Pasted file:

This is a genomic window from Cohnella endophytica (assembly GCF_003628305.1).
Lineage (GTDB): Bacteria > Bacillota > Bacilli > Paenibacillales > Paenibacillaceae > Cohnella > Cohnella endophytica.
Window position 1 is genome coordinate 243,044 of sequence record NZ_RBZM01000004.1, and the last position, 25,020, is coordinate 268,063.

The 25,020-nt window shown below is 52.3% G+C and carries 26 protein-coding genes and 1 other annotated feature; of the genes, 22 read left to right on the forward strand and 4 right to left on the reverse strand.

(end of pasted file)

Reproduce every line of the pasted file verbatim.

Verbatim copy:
This is a genomic window from Cohnella endophytica (assembly GCF_003628305.1).
Lineage (GTDB): Bacteria > Bacillota > Bacilli > Paenibacillales > Paenibacillaceae > Cohnella > Cohnella endophytica.
Window position 1 is genome coordinate 243,044 of sequence record NZ_RBZM01000004.1, and the last position, 25,020, is coordinate 268,063.

The 25,020-nt window shown below is 52.3% G+C and carries 26 protein-coding genes and 1 other annotated feature; of the genes, 22 read left to right on the forward strand and 4 right to left on the reverse strand.